Again, none of these drugs deals with the actual cause of the high blood pressure. They are merely an attempt to force test numbers into line and prevent people from immediately dying.

Blood clots and DVT

If doctors are worried about clots (such as after bypass surgery), they put patients on blood thinners. The standard is Coumadin (warfarin). Aside from the usual jokes that Coumadin is essentially rat poison (which it is), it has serious side effects. It can cause severe internal bleeding that can be life-threatening and even cause death. You can always tell a person on warfarin by the extensive bruising all over their body since even the slightest bump or touch is enough to cause internal bleeding. It’s a bit like using dynamite to open a locked door. It can do the job, but you need to be oh so careful or you’ll blow up the building at the same time. There are better choices.

Note: Some people might think aspirin is a good alternative. It’s not. While aspirin may be beneficial at keeping blood flowing through arteries, studies indicate it has no effect on preventing clots from forming in veins.

What are the options?

As it turns out, for most major heart problems, you have a world of alternatives—certainly safer and often far more effective than their medical counterparts.

Clogged arteries

  • Studies have shown that dietary changes alone can unplug arteries.
  • Proteolytic enzymes, particularly formulas that contain either nattokinase or lumbrokinase, can break down the proteins that hold plaque together stuck to arterial walls—effectively dissolving it.
  • Proteolytic enzymes can also help dissolve scarring of the endothelial lining.
  • And proteolytic formulas that contain seaprose-s or serrapeptase can help reduce arterial inflammation that both constricts arteries in real time and contributes to future long term damage.
  • Sufficient Omega-3 fatty acids in the diet also help reduce arterial inflammation and dramatically reduce the circulating levels of damaging NEFAs.
  • Antioxidants such as SOD, pomegranate, grape seed extract (AKA OPCs), and pycnogenol help heal the endothelial lining, thereby preventing future plaque and helping to heal current plaque.
  • Methylating supplements such as B6, folic acid, B12, TMG, and SAMe help reduce homocysteine levels, thereby reducing damage to the endothelial lining.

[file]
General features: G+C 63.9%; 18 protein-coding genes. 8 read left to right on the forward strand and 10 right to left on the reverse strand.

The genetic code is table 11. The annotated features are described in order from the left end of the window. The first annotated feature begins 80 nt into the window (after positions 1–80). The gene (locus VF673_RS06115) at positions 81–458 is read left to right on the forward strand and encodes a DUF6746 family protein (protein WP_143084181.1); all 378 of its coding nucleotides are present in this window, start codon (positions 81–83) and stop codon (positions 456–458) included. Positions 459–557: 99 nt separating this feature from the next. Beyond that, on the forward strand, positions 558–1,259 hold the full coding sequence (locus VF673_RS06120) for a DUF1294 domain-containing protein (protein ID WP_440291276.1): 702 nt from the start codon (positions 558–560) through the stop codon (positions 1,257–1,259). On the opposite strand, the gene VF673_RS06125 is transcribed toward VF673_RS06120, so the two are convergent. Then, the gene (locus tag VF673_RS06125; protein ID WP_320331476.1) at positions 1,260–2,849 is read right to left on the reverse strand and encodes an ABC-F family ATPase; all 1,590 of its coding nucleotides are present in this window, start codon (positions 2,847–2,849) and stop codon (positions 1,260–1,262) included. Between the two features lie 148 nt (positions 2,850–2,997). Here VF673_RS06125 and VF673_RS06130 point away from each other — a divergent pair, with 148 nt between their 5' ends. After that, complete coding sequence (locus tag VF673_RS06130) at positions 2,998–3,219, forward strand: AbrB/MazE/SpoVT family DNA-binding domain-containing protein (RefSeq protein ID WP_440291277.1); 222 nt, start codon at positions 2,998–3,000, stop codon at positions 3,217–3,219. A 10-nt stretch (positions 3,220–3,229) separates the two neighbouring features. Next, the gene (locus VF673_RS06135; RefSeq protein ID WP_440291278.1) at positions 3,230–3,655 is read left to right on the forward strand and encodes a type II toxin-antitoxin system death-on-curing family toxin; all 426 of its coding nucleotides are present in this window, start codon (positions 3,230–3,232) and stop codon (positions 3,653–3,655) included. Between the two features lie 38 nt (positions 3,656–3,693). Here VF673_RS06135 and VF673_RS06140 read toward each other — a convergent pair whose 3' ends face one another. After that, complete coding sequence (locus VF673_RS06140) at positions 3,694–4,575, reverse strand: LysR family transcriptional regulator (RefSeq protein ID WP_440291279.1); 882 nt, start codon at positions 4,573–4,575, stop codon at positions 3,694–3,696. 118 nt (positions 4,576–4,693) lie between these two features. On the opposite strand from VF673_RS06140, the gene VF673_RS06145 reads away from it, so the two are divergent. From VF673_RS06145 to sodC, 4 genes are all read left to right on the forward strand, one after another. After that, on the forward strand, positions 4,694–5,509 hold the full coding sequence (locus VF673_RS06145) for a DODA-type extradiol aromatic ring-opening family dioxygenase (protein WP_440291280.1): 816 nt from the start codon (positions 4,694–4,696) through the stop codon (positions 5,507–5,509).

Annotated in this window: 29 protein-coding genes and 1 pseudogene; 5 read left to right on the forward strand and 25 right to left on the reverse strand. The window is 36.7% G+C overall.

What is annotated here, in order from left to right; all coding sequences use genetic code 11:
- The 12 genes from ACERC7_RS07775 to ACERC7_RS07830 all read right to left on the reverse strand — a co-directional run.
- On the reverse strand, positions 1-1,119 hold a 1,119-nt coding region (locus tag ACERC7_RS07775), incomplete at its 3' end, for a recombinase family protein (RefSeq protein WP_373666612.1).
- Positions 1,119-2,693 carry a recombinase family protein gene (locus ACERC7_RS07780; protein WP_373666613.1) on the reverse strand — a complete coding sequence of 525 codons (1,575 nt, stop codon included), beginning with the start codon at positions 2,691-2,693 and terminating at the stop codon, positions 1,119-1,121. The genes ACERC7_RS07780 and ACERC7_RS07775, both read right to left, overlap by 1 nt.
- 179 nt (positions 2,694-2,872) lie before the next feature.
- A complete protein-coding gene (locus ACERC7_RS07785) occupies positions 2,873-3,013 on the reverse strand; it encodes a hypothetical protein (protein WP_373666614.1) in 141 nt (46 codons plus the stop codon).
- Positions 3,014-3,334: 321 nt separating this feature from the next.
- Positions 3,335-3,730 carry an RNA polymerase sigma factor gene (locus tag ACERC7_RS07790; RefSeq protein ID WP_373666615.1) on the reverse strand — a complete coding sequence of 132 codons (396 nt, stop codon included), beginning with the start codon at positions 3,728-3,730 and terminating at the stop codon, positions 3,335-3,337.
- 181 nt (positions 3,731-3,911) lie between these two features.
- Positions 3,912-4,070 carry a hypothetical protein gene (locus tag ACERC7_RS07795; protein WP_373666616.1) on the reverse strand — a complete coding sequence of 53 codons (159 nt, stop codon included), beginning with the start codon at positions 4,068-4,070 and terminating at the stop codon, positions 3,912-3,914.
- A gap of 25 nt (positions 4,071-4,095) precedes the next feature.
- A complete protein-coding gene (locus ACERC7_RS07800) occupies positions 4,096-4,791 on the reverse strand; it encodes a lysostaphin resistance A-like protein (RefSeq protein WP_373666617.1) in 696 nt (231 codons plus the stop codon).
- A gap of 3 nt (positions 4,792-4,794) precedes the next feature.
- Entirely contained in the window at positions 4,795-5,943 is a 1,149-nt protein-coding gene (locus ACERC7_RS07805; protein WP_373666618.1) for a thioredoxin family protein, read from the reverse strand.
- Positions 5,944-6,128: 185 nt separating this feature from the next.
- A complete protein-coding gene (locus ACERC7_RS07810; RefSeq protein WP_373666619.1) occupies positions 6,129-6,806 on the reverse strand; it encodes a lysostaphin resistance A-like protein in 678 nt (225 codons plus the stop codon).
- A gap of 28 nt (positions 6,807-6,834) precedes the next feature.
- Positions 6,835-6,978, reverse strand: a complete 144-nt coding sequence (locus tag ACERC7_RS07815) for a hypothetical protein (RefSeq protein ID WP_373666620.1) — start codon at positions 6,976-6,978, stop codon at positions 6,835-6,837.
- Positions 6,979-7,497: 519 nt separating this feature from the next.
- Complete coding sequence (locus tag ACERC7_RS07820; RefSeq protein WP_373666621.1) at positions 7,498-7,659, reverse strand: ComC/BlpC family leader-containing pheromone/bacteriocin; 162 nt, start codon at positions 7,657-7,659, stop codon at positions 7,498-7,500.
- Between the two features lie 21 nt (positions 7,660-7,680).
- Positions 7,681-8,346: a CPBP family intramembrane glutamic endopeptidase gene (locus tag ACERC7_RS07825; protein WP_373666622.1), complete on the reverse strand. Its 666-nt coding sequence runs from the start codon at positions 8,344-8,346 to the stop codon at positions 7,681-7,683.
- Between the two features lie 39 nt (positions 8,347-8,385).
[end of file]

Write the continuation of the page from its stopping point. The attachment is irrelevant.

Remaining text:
• L-arginine and noni extract assist the smooth muscle in arterial walls in obtaining sufficient nitric oxide to function properly.
  • Regular heavy metal detoxing can reduce a major cause of irritation to the endothelial lining and a primary instigator of plaque formation.
  • And raising body pH through proper diet and the use of supplements such as coral calcium reduces lactic acid levels in the arterial smooth muscle, thereby minimizing damage to arterial linings.

As you can see, there is a world of choices you can make that can dramatically change your vascular outcomes. Virtually all of them are covered if you’re following the Baseline of Health® Program.

High blood pressure

Pretty much everything you do to reduce clogging of the arteries will, by definition, help to reduce blood pressure. In addition, though, you can also consider:

  • Lose weight. Simple laws of physics apply here. As we’ve already discussed, your blood vessels have to service every single cell in your body. The more body mass you have, the more pressure you need to force blood through the system. Lose weight; less pressure required.
  • If you smoke, stop. Smoking constricts blood vessels and raises pressure.
  • If you’re stressed, try meditation or biofeedback. As part of your body’s “flight and fight” mechanisms, stress increases heart rate and blood pressure to help respond to the short term stress of an attack from a saber toothed tiger. Twenty-four/seven stress was not designed into the system. Prolonged stress definitely impacts blood pressure levels. Even if you have clogged arteries, reducing stress levels can still help drop your blood pressure levels significantly.
  • Herbs such as passionflower, apocynum venetum, hawthorne, and stevia (yes stevia) have all been shown in clinical studies to help lower blood pressure.

Blood clots and DVT

Proteolytic enzymes, particularly formulas that contain either nattokinase or lumbrokinase are just as effective at preventing clots, with wide ranging dosage tolerances. In other words, good proteolytic formulas work with minimal chance of side effects. In fact, a good systemic proteolytic enzyme formula that also contains enzymes such as endonase, seaprose-s, or serrapeptase can have multiple beneficial effects for the circulatory system in addition to reducing clotting. Such formulas can play a major role in reducing inflammation and scarring in the cardiovascular system and enhance cardio perfomance in athletes.


When it comes to most forms of heart disease associated with the arteries and veins, you have a world of alternatives—certainly safer and often far more effective than their medical counterparts. It’s also worth noting again that if you are following the Baseline of Health® Program, then you’re already doing most of them.

Which brings us to the final part of our series on the anatomy, physiology, and diseases of the cardiovascular system—your blood. In the next issue will take on this most complex of subjects.

Read more about Heart Disease Prevention